Long-time Woodinville resident David Scattergood was recently presented with the Presidential Volunteer Service Award (PVSA) for his efforts in drug education and prevention.
He received the award last month during a virtual event attended by drug prevention volunteers from across the United States and Latin America. Scattergood earned the bronze award for contributing more than 100 hours of service over the previous year.
“If I can spend hundreds of hours and maybe one life gets saved, that's worth all of those hundreds of hours,” he said in an interview.
Scattergood is the Northwest representative for Foundation for a Drug-Free World, a nonprofit organization focused on empowering youth and adults to make informed decisions with factual information about drugs, according to its website. The Northwest chapter is sponsored by the Seattle Church of Scientology.
Several years ago, the anti-drug program faced controversy for questionable claims in its educational materials. According to Scattergood, the foundation “simply provides factual data” for educating young people on the dangers of drugs. He said nothing about Scientology is taught or promoted along with the educational presentations.
“Information and research on drugs changes rapidly but warnings about the effects of drugs is basic and has not changed,” he said. “Our sources for research are not limited to any single source, but by the quality of the message.”
He said the nonprofit is a way to get materials into the hands of people working directly in the drug field, such as police officers, counselors, educators, school resource officers and various other organizations.
Scattergood and his team of volunteers has distributed drug education and prevention materials at conferences, community open houses, seminars and festivals around Washington state. In the decade since he first started in the field of drug prevention, he has overseen the distribution of more than 300,000 copies of drug education materials in Washington state.
“I really like the program because it's just pure education,” he said. “I'm not here to tell people what to do with their bodies. We're not here to deal with laws and politics or anything like that. The idea is to get education to kids early before they can make a decision to use.”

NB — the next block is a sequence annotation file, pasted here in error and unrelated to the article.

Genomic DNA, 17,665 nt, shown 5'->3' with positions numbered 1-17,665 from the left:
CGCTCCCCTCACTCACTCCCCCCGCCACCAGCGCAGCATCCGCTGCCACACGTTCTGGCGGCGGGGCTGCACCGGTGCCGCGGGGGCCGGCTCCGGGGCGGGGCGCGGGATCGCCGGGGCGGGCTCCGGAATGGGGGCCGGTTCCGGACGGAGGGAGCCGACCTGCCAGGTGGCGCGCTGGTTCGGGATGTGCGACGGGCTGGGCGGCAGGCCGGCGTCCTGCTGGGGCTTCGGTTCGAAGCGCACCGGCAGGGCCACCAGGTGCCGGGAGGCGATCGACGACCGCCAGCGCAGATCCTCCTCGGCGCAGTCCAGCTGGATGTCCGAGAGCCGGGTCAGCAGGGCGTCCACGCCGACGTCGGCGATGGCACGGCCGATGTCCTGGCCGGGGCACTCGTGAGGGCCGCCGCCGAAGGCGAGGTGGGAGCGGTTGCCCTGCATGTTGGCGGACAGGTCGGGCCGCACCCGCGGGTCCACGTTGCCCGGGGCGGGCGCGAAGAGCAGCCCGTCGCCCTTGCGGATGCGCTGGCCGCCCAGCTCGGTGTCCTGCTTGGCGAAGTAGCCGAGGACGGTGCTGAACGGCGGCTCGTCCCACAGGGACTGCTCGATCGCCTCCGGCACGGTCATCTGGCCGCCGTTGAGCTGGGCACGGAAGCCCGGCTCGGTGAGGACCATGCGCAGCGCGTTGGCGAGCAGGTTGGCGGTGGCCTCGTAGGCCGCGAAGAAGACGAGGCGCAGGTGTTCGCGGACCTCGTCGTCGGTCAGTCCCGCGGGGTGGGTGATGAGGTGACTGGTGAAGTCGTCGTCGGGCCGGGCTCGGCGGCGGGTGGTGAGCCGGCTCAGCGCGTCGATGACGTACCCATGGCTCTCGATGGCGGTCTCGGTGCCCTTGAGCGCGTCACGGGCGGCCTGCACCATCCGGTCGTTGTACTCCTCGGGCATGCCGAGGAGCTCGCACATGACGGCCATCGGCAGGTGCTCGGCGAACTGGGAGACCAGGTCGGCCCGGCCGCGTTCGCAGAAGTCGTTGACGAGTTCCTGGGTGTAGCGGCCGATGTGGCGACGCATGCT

According to Scattergood, studies have shown that early education on drugs noticeably helps to decrease usage rates. If a person has avoided taking drugs before they reach age 21, he said, it becomes very unlikely for them to partake afterwards.
The goal of the program is to help kids make their own decisions not to abuse drugs, he noted. According to the Washington Poison Center, there has been a 34% increase of illicit drug use in adolescents and teens in this state alone since COVID-19 first began.
“Education, to me, is the biggest thing,” he said. “People are always going to make their own choice, whatever laws there are out there. If there's a will, there's a way. If there's a desire for the drugs, the drugs will be supplied, whether it's through legal or illegal means.”
Scattergood sees his role as an opportunity to educate youth on the facts about drugs, including the effects they can have on the mind and body. He knows people are going to make their own decisions, he added, but they need to be “educated decisions.”
“The drug dealer is not going to tell the kid everything about the drug. They just want to sell them the drug,” he said. “People need the other side of the story and that's why I got involved.”
Scattergood, an avid music lover, has always been a large supporter of Seattle’s grunge rock scene. He said too many talented, local people have lost their lives because of issues with drugs. For each famous person that overdoses, he noted, there are thousands more whose stories are never told.
“There are a lot of deaths,” he said. “Every time there's deaths from anything, that's a problem. But this continues every year and it's preventable.”